ORs for likelihood of being cited
Only a small number of characteristics of the cited articles were significantly associated with likelihood of being cited (table 3). On average, an article was 62% less likely to be cited if it was a narrative review compared with a systematic review with meta-analysis. Articles on children were 127% more likely to be cited than articles on adults. An article was 15% more likely to be cited for every twofold increase in the JIF. No other statistically significant associations were seen. However, an article was 64% more likely to be cited when it did not contain any conclusion directly relevant to the relationship of LES with BW (p=0.08). Adjusting for number of authors, JIF and years since cited study was published did not alter the results (online supplemental table S4).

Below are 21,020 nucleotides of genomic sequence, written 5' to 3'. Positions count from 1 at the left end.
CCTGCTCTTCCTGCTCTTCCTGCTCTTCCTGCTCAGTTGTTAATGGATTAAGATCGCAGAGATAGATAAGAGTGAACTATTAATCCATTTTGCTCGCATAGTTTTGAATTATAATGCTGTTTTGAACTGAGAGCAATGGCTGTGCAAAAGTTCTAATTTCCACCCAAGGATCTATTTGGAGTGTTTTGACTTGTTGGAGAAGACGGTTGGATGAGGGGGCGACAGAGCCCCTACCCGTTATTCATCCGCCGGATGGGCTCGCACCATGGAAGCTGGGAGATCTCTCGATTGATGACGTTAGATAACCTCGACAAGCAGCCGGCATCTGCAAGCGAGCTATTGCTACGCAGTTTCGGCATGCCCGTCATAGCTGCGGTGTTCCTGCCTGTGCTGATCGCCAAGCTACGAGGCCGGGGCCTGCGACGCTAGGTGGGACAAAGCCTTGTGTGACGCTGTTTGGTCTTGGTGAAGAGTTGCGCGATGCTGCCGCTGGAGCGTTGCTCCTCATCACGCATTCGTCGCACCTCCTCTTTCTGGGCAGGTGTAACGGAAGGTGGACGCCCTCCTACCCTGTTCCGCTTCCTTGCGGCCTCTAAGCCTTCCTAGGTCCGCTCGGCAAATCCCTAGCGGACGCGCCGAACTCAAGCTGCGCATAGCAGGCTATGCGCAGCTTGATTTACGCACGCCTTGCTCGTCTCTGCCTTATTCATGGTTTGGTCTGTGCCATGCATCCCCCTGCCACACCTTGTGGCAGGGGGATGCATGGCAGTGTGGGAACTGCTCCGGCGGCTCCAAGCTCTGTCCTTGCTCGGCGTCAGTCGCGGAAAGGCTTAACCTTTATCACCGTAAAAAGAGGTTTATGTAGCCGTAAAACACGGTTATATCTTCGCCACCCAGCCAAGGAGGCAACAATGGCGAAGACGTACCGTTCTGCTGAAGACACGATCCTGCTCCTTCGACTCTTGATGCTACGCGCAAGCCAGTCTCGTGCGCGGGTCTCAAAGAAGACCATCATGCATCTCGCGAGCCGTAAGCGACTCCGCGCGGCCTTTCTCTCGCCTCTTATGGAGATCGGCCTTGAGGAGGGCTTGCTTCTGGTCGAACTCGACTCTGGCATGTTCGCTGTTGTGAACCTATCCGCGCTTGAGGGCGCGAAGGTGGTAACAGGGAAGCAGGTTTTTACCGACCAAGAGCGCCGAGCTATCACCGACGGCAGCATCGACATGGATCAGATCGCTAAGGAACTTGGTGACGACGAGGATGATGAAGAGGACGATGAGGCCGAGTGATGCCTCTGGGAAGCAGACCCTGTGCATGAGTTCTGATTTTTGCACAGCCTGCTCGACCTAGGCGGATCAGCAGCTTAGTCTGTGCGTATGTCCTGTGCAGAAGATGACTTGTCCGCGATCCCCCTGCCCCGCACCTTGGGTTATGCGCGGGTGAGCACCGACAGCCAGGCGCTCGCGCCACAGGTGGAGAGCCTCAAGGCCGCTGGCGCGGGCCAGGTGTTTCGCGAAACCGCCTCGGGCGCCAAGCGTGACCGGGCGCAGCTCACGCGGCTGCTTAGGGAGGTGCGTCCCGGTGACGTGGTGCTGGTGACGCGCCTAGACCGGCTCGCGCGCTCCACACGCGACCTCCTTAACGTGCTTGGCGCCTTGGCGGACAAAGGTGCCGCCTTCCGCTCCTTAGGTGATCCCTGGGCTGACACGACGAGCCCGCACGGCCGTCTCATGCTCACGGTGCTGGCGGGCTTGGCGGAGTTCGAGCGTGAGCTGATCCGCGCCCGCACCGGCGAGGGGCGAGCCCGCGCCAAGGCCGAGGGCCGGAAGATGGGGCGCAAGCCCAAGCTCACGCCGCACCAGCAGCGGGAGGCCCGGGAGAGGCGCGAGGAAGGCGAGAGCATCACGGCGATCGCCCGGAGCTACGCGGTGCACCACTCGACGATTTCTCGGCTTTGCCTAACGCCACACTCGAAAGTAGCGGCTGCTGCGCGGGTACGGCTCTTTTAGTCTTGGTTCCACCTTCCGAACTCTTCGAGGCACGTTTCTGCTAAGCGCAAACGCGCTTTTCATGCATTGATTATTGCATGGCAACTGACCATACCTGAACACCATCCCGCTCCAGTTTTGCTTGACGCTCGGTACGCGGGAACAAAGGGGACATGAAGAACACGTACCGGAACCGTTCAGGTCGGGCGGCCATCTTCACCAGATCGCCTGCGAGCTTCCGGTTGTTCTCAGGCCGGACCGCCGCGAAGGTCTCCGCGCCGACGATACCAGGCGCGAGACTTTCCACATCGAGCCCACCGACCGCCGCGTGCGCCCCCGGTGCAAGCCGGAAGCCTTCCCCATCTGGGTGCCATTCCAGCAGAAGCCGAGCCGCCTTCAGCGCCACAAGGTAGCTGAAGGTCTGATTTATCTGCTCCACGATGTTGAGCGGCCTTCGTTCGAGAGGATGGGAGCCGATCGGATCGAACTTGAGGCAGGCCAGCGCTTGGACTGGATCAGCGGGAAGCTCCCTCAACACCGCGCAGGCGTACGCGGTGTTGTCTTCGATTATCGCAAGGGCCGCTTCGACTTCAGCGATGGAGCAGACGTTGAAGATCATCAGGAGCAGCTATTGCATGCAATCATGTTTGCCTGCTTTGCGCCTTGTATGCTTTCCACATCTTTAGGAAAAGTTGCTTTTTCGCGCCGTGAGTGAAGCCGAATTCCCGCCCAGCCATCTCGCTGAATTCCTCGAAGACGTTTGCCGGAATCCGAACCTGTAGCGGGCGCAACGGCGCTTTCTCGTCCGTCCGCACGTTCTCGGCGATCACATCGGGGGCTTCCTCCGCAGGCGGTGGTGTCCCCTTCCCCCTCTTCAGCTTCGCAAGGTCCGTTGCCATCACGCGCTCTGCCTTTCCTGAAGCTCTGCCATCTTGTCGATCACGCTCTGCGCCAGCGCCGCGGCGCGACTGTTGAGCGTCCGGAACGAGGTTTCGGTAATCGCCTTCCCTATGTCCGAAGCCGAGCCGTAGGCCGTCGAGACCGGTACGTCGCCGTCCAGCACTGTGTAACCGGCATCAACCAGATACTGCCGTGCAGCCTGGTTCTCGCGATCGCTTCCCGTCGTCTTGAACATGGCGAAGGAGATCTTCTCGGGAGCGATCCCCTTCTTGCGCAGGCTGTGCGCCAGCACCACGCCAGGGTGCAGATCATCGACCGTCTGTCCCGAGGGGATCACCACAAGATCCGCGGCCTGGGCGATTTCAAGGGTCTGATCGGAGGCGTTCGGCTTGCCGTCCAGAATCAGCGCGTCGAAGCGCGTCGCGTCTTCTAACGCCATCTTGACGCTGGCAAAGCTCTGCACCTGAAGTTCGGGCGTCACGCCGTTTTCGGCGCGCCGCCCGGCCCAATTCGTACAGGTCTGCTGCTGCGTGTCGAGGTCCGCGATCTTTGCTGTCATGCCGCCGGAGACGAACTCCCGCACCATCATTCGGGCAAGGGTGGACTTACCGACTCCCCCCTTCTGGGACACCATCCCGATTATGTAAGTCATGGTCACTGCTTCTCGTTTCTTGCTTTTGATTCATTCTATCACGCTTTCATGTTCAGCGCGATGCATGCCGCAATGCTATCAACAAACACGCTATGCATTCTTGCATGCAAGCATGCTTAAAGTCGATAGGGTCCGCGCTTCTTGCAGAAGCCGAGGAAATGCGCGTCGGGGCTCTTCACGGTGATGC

Statistically significant findings for the subgroup analyses are depicted in table 4 (full results are available in online supplemental tables S5–S12). Subgrouping by the direction of EAU conclusions (neutral, beneficial, adverse) showed limited relationships with the nature or conclusions of the cited articles. For EAUs concluding a beneficial or adverse effect or association of LES and BW, there were no significant associations with the main message (conclusions) of the cited articles (see online supplemental tables S5, S7). For EAUs concluding a neutral effect or association of LES and BW, articles from which it was not possible to draw a conclusion were 67% more likely to be cited than articles with neutral conclusions (p=0.03), and observational studies 45% more likely to be cited than systematic reviews with meta-analysis (p=0.03). For EAUs concluding that there was insufficient evidence to draw a conclusion, articles on children were 84% more likely to be cited than articles on adults (p<0.001). For systematic reviews without meta-analysis, articles on children were 66% more likely to be cited than articles on adults (p=0.002), and articles on both children and adults were 86% more likely to be cited (p=0.004) than articles only on adults.